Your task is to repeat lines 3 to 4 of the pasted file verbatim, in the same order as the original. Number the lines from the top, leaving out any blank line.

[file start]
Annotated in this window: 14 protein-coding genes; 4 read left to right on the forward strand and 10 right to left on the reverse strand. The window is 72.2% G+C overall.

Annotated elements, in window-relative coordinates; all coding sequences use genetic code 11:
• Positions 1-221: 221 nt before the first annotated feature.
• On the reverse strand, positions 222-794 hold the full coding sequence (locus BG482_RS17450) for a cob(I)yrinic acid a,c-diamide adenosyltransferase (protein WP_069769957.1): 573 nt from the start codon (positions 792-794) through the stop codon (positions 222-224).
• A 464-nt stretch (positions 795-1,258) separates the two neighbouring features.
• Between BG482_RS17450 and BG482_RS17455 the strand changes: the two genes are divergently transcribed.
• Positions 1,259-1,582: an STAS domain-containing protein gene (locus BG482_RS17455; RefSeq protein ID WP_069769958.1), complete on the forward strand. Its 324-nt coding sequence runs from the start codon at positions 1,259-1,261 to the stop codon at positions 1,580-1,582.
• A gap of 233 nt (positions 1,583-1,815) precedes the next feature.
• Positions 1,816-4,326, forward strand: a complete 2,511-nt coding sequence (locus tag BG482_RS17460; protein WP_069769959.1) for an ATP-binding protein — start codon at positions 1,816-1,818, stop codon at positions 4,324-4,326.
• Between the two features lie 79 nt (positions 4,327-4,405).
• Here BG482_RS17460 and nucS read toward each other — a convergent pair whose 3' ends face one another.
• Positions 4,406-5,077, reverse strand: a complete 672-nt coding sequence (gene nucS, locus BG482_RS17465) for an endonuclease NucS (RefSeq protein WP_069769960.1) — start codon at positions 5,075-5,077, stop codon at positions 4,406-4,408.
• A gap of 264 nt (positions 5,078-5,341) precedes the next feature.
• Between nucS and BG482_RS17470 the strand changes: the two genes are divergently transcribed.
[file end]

• Positions 1-221: 221 nt before the first annotated feature.
• On the reverse strand, positions 222-794 hold the full coding sequence (locus BG482_RS17450) for a cob(I)yrinic acid a,c-diamide adenosyltransferase (protein WP_069769957.1): 573 nt from the start codon (positions 792-794) through the stop codon (positions 222-224).